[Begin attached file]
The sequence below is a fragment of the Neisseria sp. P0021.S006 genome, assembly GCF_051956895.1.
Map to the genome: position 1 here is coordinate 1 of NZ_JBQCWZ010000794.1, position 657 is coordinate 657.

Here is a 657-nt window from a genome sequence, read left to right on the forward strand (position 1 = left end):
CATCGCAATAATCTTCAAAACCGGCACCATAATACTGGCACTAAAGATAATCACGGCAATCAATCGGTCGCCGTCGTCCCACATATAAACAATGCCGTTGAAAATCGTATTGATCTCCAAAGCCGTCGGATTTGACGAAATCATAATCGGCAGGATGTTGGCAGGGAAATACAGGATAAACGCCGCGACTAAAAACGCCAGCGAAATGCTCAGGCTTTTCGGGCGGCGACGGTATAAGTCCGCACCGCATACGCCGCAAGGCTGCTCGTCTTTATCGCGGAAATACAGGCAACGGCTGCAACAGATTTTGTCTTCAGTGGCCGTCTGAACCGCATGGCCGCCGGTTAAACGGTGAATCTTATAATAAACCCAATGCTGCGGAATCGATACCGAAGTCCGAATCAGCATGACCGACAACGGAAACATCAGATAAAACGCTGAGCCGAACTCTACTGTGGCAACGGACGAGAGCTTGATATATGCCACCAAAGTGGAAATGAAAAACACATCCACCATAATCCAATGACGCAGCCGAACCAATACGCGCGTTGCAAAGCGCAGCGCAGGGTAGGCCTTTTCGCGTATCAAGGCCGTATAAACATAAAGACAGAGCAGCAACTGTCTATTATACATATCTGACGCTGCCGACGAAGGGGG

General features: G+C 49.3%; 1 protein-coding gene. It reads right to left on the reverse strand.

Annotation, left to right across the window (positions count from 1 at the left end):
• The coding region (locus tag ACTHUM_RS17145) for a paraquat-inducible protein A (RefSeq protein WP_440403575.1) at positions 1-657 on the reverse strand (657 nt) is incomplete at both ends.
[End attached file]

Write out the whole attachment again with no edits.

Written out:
The sequence below is a fragment of the Neisseria sp. P0021.S006 genome, assembly GCF_051956895.1.
Map to the genome: position 1 here is coordinate 1 of NZ_JBQCWZ010000794.1, position 657 is coordinate 657.

Here is a 657-nt window from a genome sequence, read left to right on the forward strand (position 1 = left end):
CATCGCAATAATCTTCAAAACCGGCACCATAATACTGGCACTAAAGATAATCACGGCAATCAATCGGTCGCCGTCGTCCCACATATAAACAATGCCGTTGAAAATCGTATTGATCTCCAAAGCCGTCGGATTTGACGAAATCATAATCGGCAGGATGTTGGCAGGGAAATACAGGATAAACGCCGCGACTAAAAACGCCAGCGAAATGCTCAGGCTTTTCGGGCGGCGACGGTATAAGTCCGCACCGCATACGCCGCAAGGCTGCTCGTCTTTATCGCGGAAATACAGGCAACGGCTGCAACAGATTTTGTCTTCAGTGGCCGTCTGAACCGCATGGCCGCCGGTTAAACGGTGAATCTTATAATAAACCCAATGCTGCGGAATCGATACCGAAGTCCGAATCAGCATGACCGACAACGGAAACATCAGATAAAACGCTGAGCCGAACTCTACTGTGGCAACGGACGAGAGCTTGATATATGCCACCAAAGTGGAAATGAAAAACACATCCACCATAATCCAATGACGCAGCCGAACCAATACGCGCGTTGCAAAGCGCAGCGCAGGGTAGGCCTTTTCGCGTATCAAGGCCGTATAAACATAAAGACAGAGCAGCAACTGTCTATTATACATATCTGACGCTGCCGACGAAGGGGG

General features: G+C 49.3%; 1 protein-coding gene. It reads right to left on the reverse strand.

Annotation, left to right across the window (positions count from 1 at the left end):
• The coding region (locus tag ACTHUM_RS17145) for a paraquat-inducible protein A (RefSeq protein WP_440403575.1) at positions 1-657 on the reverse strand (657 nt) is incomplete at both ends.